With robust economic growth, the Chinese business sector is poised for a 2012 “buying binge” that could benefit small U.S. companies, says James Chan, president of Asia Marketing & Management, a Philadelphia consultancy. Chan was born in Canton (now Guangzhou) and educated in Hong Kong and the U.S., and he has been advising American exporters since 1981. He says he has never seen such an opportune time for small business to target the Chinese market. “This is a new frontier, filled with both real opportunities and new risks,” he says. Chan spoke about both with Smart Answers columnist Karen E. Klein. Edited excerpts of their conversation follow.
Why should small and midsize U.S. businesses take on the hard work and the risk of exporting to China?
There was an old, mid-20th century American idea that everybody in the world should beat a path to our door. That idea was very true in 1960. Today it’s incorrect and anachronistic.
What’s changing now?
The Chinese government has been placing full-page color advertisements this year touting its China International Fair for Trade in Services. Instead of just jet turbines, it seems the next wave in selling to China is going to be intangible services and technical expertise, which many small businesses do very well.
What kind of technology and know-how are they looking for?
What you want to sell is a niche product or service, or better yet, a niche of a niche. You can’t go over there and say, “I can help you write a press release.” But even a one-person consultancy can approach a big Chinese company and say, “I’m connected with newspapers. I can cast your company’s new product so that it can be understood by the American reading public.” Now, that’s how you get top dollar.
Some small U.S. business owners fear that their proprietary formulas or skills will be pirated if they take them overseas, particularly to China. How do they deal with that?
Anything in China that succeeds, people will replicate it. Piracy is really an equal opportunity thing in China. Small and midsize companies should not be paralyzed by this fact. They should focus on their hands-on, daily experience that can’t be copied.
How risky is doing business in China?
It’s very risky. For one thing, Chinese companies want you not only to sell them your product or service but also to teach them how to make or do what you do. Everyone selling in China will hit that demand as part of the negotiation process. And some people will say yes. What I have to do is explain that we can’t sell them our baby because if we do, we have no business and we’ll all starve.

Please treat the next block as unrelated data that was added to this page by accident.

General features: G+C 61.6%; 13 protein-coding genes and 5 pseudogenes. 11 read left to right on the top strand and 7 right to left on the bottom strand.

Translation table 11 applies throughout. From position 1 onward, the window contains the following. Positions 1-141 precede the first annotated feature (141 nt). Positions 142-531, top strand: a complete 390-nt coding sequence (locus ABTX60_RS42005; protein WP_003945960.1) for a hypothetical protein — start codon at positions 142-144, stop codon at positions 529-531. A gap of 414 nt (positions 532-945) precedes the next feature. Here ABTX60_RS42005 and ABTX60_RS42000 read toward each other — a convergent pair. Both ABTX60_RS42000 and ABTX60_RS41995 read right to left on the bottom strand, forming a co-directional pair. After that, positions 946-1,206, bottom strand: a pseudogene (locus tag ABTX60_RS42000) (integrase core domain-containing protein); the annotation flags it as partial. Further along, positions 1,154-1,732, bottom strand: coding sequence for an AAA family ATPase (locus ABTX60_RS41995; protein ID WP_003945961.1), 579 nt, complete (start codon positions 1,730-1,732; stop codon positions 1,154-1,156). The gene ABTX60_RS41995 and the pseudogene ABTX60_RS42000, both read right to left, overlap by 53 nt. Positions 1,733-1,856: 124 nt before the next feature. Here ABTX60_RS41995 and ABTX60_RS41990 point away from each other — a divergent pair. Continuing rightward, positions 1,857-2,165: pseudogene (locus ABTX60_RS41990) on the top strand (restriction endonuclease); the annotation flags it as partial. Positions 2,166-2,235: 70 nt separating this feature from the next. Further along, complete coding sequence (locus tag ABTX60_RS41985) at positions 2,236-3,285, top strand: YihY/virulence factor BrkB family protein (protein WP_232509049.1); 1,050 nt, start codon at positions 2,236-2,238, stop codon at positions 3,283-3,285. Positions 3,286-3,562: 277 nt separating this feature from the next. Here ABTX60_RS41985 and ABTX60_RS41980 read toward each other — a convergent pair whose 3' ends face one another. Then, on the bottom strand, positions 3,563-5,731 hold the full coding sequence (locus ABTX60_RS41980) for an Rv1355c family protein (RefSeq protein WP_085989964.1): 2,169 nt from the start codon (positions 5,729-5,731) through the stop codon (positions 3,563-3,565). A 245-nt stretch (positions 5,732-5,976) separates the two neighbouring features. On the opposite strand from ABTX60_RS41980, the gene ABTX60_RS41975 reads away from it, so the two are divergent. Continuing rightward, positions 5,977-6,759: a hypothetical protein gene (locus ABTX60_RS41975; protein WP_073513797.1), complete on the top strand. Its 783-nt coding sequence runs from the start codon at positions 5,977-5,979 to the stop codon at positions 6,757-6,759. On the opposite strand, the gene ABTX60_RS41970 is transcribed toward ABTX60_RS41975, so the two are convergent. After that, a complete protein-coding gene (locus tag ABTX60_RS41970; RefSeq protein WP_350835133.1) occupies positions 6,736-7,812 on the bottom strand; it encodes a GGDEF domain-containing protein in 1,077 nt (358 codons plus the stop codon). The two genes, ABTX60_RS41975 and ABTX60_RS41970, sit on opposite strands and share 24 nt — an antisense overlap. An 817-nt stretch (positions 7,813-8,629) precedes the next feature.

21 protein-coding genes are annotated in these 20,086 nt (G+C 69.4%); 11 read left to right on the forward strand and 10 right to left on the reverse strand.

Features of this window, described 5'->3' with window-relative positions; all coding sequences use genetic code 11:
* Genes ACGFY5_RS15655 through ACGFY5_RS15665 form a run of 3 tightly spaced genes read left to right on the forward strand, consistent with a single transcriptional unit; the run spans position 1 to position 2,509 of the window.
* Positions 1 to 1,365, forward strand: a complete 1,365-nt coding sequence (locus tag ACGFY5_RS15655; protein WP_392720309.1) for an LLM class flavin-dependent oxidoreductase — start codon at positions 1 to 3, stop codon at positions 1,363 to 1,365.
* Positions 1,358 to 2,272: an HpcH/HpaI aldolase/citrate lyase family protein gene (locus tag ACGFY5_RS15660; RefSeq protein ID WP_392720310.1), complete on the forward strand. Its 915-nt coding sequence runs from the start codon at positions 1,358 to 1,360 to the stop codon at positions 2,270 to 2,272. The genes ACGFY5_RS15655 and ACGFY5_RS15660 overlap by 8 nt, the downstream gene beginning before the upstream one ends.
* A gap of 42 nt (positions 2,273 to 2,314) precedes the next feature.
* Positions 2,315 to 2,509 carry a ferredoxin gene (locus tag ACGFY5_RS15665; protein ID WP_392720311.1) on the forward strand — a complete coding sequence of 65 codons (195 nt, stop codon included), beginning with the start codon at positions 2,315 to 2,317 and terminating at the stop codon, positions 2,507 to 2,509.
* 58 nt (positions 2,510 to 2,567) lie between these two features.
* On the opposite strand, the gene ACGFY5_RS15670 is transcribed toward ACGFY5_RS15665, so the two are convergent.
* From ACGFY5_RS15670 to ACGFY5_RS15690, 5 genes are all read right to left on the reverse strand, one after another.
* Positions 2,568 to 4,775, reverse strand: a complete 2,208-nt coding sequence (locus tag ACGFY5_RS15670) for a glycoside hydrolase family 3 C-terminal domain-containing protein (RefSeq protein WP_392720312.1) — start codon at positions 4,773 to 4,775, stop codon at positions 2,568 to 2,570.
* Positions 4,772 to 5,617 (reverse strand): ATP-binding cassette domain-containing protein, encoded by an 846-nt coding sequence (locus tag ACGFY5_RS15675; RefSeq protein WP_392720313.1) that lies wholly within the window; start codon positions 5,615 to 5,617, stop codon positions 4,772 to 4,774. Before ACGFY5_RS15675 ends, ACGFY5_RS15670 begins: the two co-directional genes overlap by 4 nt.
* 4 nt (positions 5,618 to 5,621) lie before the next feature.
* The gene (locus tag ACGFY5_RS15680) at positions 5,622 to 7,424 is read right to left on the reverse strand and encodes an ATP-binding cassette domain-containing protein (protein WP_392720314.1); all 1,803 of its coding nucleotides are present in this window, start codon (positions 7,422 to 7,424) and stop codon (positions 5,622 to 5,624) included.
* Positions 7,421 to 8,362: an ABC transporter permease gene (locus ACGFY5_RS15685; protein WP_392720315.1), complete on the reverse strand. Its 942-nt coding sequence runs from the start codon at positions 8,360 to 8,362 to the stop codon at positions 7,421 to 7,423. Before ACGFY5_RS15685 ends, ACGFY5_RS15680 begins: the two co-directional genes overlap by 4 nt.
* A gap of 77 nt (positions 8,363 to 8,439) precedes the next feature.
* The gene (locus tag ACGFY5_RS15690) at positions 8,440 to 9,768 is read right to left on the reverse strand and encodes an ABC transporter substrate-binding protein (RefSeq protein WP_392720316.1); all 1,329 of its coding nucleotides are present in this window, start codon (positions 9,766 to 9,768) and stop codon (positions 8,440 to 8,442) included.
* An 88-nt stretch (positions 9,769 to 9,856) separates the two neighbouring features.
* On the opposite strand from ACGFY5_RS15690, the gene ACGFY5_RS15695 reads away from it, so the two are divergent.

How else is negotiating a business deal different?
In America, you sign a contract, and every word means something; it can be interpreted literally, and it’s largely enforceable in court. But in China, a contract is more like a suggestion, or an expression of a preference.
And it’s difficult for Westerners to sue successfully under China’s legal system?
Western law is new in China. When I first went back there in 1982, there were practically no lawyers. The court system is different, and business law may not be enforceable, or enforcement may be spotty and inconsistent.
But the major reason contracts are not viewed the same is that Chinese culture sees the law as something made by people, so it can also be changed by people. That is, you can convince someone by reasoning, cajoling, arguing, or crying for six hours until the person caves in.
What’s the Chinese view of American exports?
Chinese companies and the Chinese people have great respect for American products that are durable and made with care. They don’t have to be luxury items. A friend of mine told me that increasingly his company is selling baby milk powder to China. Because they had a scare with bad baby formula, Chinese consumers who have the extra $5 would rather buy imported formula, and a lot more of them have that extra money than they used to.
What’s the biggest fallacy about selling in China?
Some people are in denial and think they can succeed quickly. Real entrepreneurs understand that it takes time to break into a new market. You can’t just send out tens of thousands of e-mail messages. You have to go to China, do technical sales seminars, answer questions, dine with people. Then you have to take the time for them to argue with you over price, delivery, and credit terms before they finally place a small order to test you out. The unfamiliarity is difficult to overcome. But if U.S. entrepreneurs are willing to give China a chance, and persevere a little longer, the potential is almost unlimited.